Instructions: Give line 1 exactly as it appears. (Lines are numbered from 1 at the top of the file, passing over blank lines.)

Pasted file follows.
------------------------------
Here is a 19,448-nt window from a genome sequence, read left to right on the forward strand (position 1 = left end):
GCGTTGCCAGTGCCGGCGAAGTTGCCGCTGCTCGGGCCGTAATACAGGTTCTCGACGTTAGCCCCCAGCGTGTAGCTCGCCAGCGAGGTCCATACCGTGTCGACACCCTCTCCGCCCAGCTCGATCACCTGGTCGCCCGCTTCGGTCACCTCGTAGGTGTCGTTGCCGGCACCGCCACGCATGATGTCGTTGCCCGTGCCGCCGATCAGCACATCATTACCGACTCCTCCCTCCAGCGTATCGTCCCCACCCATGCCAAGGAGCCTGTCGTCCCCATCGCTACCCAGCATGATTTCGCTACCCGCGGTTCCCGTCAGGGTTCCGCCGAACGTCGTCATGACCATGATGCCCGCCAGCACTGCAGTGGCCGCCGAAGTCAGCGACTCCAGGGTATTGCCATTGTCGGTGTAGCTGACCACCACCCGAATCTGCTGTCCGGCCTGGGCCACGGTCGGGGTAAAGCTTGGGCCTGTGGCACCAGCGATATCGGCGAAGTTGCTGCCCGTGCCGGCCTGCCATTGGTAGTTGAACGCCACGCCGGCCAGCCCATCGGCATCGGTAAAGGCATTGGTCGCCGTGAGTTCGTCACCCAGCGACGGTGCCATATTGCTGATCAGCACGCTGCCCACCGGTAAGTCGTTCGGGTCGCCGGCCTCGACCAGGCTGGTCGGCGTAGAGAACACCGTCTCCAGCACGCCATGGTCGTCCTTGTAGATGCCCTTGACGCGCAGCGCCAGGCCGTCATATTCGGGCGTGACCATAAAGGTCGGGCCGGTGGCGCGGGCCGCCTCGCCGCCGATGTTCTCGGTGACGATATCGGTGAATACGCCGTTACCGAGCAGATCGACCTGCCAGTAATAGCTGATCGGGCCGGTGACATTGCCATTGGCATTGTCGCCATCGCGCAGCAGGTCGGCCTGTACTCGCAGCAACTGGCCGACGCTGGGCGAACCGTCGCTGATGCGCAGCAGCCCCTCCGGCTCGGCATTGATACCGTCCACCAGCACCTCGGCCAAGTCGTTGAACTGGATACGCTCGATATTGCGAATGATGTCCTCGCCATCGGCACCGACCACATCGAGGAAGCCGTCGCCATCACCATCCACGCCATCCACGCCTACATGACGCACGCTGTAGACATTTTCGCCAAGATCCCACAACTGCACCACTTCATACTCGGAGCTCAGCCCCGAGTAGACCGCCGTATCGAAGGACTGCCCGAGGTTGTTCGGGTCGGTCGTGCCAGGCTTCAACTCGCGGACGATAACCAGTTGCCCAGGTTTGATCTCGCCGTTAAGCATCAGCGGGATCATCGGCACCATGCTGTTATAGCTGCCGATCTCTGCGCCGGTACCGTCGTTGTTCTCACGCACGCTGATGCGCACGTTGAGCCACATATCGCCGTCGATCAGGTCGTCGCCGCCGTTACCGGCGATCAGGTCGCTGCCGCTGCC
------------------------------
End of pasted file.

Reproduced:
Here is a 19,448-nt window from a genome sequence, read left to right on the forward strand (position 1 = left end):